By its nature, AI decisions cannot be influenced by emotion. Many would say that’s an asset, and in a lot of use-cases it is, such as reading an MRI or forecasting economic conditions. But when it comes to other decisions or tasks, emotion and even morality certainly will be a crucial element in our decision-making process.

To Elon’s point at the top of this piece, AI certainly has the potential to become an unwelcome “dictator” in our lives, but only if we let it circumvent normal fail-safe measures, and rely on it excessively in areas where human sensibilities should also weigh in.

AI will continue to take on new, and increasingly complex tasks for us. GPT-3 was a major leap in that direction, into some realms we thought could only be handled well by humans.

As such, it may be a threat to the livelihoods of mathematicians, translators, and copywriters, but talented people will always have a way of redefining their role!

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Will AI replace humans?

by | Oct 29, 2020 | Artificial Intelligence

I was thoroughly intrigued when I found out the Colorado School of Mines in Golden, Colorado was offering a degree in asteroid mining.

Yes, the idea of extracting water, oxygen, minerals, and metals from an asteroid sounds like science fiction to most people, but it’s not that far away.  In fact, Colorado School of Mines’ newly launched “Space Resources” program will help people get in on the ground floor.

After thinking about the proactive nature of this approach, it became abundantly clear how backward thinking most colleges have become.

When colleges decide on a new degree program, they must first recruit instructors, create a new curriculum, and attract students. As a result, the talent churned out of these newly minted programs is the product of a 6-7 year pipeline.

For this reason, anticipatory-thinking institutions really need to be setting their sights on what business and industries will need 7-10 years from now.

The Risk-Averse Nature of Education

When Harvard professor Clayton M. Christensen released his best-selling book, The Innovator’s Dilemma, his core message that disruptive change is the path to success, was only partially embraced by higher education.

While many were experimenting with MOOCs and smart whiteboards, changes in the subject matter of their courses still evolved at the traditional pace of discovery.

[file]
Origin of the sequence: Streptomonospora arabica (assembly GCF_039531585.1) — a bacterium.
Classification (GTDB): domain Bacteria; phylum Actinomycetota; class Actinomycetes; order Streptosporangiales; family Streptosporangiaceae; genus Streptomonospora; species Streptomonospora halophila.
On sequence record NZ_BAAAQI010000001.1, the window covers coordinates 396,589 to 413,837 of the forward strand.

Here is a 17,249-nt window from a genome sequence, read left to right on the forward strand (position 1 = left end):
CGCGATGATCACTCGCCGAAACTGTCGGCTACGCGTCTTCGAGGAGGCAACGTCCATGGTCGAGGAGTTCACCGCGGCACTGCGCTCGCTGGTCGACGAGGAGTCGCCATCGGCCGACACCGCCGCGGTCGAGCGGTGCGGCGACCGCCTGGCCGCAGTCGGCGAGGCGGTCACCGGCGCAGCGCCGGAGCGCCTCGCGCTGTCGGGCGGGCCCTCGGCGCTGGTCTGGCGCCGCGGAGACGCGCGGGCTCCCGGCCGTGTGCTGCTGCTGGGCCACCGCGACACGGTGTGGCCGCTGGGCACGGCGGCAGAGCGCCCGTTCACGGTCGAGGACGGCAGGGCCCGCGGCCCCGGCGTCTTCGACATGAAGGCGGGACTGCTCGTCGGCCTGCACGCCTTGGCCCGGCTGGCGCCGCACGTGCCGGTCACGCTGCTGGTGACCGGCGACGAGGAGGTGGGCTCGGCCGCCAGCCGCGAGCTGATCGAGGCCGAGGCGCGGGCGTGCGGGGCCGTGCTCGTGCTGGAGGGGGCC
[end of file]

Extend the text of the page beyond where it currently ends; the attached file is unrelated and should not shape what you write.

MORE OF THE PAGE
This is not to say colleges are not innovative. Rather, the demands of today’s emerging tech environment are forcing business and industries to shift into an entirely new gear. And that most definitely includes our academic institutions.

From a management perspective, it’s far easier to oversee a contained system where all variables are constrained. But during times of change, we tend to give far more power to the “unleashers,” who are determined to test the status quo and release ideas and trial balloons to see what works.

For this reason, managers and creatives often find themselves on opposing sides, and the winners of these warring factions often determine what we as consumers see as the resulting ripples of change.

Offering Pilot Programs

When Facebook bought Oculus Rift in March 2014 for $2 billion, the job boards went crazy, as there was an instant uptick in the demand for VR designers, engineers, and experience creators. But no one was teaching VR, and certainly not the Oculus Rift version of it.

Colleges have a long history of being blindsided by new technologies:

  • When eBay launched, no one was teaching ecommerce strategies
  • When Myspace launched, no one was teaching social networking
  • When Google launched, no one was teaching online search engine strategies
  • When Uber launched, no one was teaching sharing economy business models
  • When Apple first opened their App Store, no one was teaching smart phone app design
  • When Amazon first allowed online storefronts, no one was teaching the Amazon business model
  • When YouTube first offered ways to monetize videos, no one was teaching it

Since most academic institutions are only willing to put their name on programs with long-term viability, the endorsement of half-baked agendas does not come easy. However, that is exactly what needs to be done.